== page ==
Inca Tern: 28 collections: (9 German, 1 Belgian, 3 Danish, 3 French, 1 Italian, 4 Dutch, 1 Portuguese and 6 British)
     
  7. lowland anoa

    lowland anoa Well-Known Member

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    Have just started typing up the next part of Birds of the Seven Seas
     
  8. SealPup

    SealPup Well-Known Member

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    How safe are pelicans with other birds? They tend occasionally to try and eat cats, ducks and the like. Actually they have been proven to eat grown ducks but I have no idea how common it is.

    Yes, I know some zoos keep them with ducks but I have to wonder how many go missing...

    Being much larger I guess big cormorant and gannet species are safer with them as adults. But the gulls?
     
  9. bongorob

    bongorob Well-Known Member

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    In 1972 Audubon Park Zoo, New Orleans opened a walk-through water bird aviary. The entrance measured 3 x 3.7 metres, no hight given, and the main aviary was 36 x 15.2 x 15.8 metres. and included a pool covering 184 square metres. visitors oberved the birds from a 50 metre long elevated walkway.

    species housed were

    ducks
    pintail, redhead, blue-winged teal, American green-winged teal, red-billed whistling duck, fulvous whistling duck, wood duck, Mandarin duck, snow goose

    herons

    scarlet ibis, glossy ibis, roseate spoonbill, white-necked heron, common egret

    pelicans

    American white, brown

    rails
    American coot

    gulls
    common gull, Inca tern

    cormorants
    guanay, olivaceous.

    Reference: International Zoo Yearbook volume 13 page 228.
     
  10. SealPup

    SealPup Well-Known Member

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    Such aviaries are amazing, but how common is predation, especially nest predation? TBH having seen a heron eat a pigeon... ;)

    Historically, mixed flights were not designed for breeding any of the species, and relied on size to minimise antagonism. Including the risk of predation ofc.
     
  11. bongorob

    bongorob Well-Known Member

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    Nothing more was published in the Zoo Yerbook. I assume predation and inter species conflicts were common, but I do not have any evidence one way or the other.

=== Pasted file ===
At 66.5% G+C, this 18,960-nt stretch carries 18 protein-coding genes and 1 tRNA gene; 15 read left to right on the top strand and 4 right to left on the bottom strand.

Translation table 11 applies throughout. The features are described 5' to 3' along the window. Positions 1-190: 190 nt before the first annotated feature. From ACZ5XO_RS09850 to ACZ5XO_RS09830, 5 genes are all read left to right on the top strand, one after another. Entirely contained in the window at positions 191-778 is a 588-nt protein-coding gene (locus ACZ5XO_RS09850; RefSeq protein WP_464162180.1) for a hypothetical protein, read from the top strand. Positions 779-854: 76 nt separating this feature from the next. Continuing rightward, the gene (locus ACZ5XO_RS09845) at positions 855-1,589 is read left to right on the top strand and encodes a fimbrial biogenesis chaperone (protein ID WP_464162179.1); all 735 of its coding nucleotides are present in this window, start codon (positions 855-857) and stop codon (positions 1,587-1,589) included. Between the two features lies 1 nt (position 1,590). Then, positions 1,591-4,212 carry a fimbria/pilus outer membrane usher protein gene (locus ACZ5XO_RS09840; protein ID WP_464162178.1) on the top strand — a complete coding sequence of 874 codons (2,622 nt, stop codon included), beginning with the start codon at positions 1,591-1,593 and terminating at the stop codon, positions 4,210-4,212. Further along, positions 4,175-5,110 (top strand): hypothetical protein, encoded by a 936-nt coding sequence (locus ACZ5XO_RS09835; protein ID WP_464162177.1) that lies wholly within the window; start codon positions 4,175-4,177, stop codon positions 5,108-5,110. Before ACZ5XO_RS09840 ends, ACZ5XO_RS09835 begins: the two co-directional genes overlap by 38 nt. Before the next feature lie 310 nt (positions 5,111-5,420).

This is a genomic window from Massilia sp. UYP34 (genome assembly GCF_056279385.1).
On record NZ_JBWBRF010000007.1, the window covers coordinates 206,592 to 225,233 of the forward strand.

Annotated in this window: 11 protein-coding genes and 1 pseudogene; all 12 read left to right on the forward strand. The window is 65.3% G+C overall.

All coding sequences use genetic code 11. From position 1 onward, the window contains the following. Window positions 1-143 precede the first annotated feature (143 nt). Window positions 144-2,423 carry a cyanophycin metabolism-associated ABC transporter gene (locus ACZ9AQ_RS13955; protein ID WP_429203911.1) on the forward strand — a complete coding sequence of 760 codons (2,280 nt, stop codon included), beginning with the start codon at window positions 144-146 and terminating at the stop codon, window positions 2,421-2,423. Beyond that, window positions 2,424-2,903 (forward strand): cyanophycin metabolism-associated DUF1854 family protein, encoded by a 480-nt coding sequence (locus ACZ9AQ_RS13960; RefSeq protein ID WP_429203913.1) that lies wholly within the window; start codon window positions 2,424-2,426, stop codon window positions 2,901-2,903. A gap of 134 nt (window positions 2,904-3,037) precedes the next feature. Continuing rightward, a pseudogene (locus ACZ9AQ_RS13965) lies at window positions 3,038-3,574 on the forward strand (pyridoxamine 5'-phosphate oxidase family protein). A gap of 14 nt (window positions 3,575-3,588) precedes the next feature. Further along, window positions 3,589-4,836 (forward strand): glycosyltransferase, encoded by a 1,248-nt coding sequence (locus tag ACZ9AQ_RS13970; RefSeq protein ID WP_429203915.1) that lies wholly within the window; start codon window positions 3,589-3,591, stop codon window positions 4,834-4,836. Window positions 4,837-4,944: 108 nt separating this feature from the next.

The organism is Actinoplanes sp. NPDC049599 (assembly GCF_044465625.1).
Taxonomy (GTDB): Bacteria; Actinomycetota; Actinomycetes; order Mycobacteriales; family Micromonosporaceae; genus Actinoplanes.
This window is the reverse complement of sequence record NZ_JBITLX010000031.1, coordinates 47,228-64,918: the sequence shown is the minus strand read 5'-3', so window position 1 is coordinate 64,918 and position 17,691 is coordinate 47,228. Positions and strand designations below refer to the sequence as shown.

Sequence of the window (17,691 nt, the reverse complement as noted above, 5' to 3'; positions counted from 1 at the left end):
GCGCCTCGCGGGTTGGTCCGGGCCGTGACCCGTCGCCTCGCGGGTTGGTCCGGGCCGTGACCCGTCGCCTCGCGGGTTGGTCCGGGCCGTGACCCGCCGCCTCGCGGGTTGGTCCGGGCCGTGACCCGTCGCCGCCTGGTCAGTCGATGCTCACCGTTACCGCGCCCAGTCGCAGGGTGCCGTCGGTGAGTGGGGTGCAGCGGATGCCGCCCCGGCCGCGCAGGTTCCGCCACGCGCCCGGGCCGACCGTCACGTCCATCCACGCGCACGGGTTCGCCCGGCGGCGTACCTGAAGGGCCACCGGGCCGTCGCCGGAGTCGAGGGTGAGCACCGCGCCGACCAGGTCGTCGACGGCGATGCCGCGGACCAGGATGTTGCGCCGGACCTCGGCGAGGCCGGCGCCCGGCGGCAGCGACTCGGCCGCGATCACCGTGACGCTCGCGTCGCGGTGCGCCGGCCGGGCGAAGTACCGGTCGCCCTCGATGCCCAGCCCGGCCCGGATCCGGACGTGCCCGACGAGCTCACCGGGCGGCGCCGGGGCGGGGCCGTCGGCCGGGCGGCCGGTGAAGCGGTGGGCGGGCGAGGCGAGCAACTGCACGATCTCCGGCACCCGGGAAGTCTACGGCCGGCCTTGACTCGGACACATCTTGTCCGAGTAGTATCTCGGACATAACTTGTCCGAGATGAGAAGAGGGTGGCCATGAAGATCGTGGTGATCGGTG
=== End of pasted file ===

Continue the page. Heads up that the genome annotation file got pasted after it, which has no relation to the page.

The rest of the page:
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  12. bongorob

    bongorob Well-Known Member

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    I copletely forgot. chester kept pelicans in the waterfoiwl aviary for at least 10 years/ They seemed to keep themselves to themselves and seldom strayed from their island,it was nice to see them perching in the trees occasionally.
     
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  13. SealPup

    SealPup Well-Known Member

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    Perhaps the predation is atypical/learned behaviour. But it is well documented by now and it would be nice to know more about "accidents" with pelicans in zoos.
     
  14. birdsandbats

    birdsandbats Well-Known Member

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    Northeastern Wisconsin Zoo keeps an American White Pelican with several species of ducks, and used to keep it with a Turkey Vulture. I don't think there was any problems.
     
  15. Kakapo

    Kakapo Well-Known Member

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    Wow! This is an exquisitely detailed fantasy zoo! Many of the similar threads just limit to the species list, numbers and sexes of each and very brief description of enclosures. But adding entry prices, special design of signage, ambient of exhibit entry, location of keeper talks, ways of enrich the behaviour of the birds, etc... it's much more realistic and easy to translate your mind into the visit to the zoo. Congrats!

    By the way, I saw pelicans housed with cormorants (and also, even more often, with waterfowl) in various zoos - and assumed they never had a problem- and I think that if pelicans are enough well feeded with fish, they will not attack pigeons, ducks and gulls. But there is a problem of a different kind: great cormorants and white-breasted cormorants are so closely related that many authors considerate them as subspecies of the same species. So, housed together, they will interbred making hybrids that can be fertile with great probability... and the population will turn slowly entirely hybrid if not managed specifically for avoid that.